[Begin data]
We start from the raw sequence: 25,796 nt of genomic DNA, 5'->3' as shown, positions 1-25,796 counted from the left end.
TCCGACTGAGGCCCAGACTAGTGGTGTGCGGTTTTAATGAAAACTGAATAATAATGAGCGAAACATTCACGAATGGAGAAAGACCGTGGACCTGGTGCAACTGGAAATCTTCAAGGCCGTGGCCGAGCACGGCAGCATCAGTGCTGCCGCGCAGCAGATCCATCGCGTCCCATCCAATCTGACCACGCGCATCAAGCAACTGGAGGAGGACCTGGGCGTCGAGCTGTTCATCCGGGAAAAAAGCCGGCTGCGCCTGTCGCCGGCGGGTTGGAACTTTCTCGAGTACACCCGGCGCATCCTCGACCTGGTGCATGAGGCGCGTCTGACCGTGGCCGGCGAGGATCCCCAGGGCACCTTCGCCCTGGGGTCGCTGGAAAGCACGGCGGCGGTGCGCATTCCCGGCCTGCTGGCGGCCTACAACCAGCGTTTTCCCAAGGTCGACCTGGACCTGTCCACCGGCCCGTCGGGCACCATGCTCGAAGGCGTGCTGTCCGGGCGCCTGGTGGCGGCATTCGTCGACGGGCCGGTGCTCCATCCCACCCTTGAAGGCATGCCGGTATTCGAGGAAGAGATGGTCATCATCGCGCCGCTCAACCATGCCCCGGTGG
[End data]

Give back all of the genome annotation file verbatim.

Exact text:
We start from the raw sequence: 25,796 nt of genomic DNA, 5'->3' as shown, positions 1-25,796 counted from the left end.
TCCGACTGAGGCCCAGACTAGTGGTGTGCGGTTTTAATGAAAACTGAATAATAATGAGCGAAACATTCACGAATGGAGAAAGACCGTGGACCTGGTGCAACTGGAAATCTTCAAGGCCGTGGCCGAGCACGGCAGCATCAGTGCTGCCGCGCAGCAGATCCATCGCGTCCCATCCAATCTGACCACGCGCATCAAGCAACTGGAGGAGGACCTGGGCGTCGAGCTGTTCATCCGGGAAAAAAGCCGGCTGCGCCTGTCGCCGGCGGGTTGGAACTTTCTCGAGTACACCCGGCGCATCCTCGACCTGGTGCATGAGGCGCGTCTGACCGTGGCCGGCGAGGATCCCCAGGGCACCTTCGCCCTGGGGTCGCTGGAAAGCACGGCGGCGGTGCGCATTCCCGGCCTGCTGGCGGCCTACAACCAGCGTTTTCCCAAGGTCGACCTGGACCTGTCCACCGGCCCGTCGGGCACCATGCTCGAAGGCGTGCTGTCCGGGCGCCTGGTGGCGGCATTCGTCGACGGGCCGGTGCTCCATCCCACCCTTGAAGGCATGCCGGTATTCGAGGAAGAGATGGTCATCATCGCGCCGCTCAACCATGCCCCGGTGG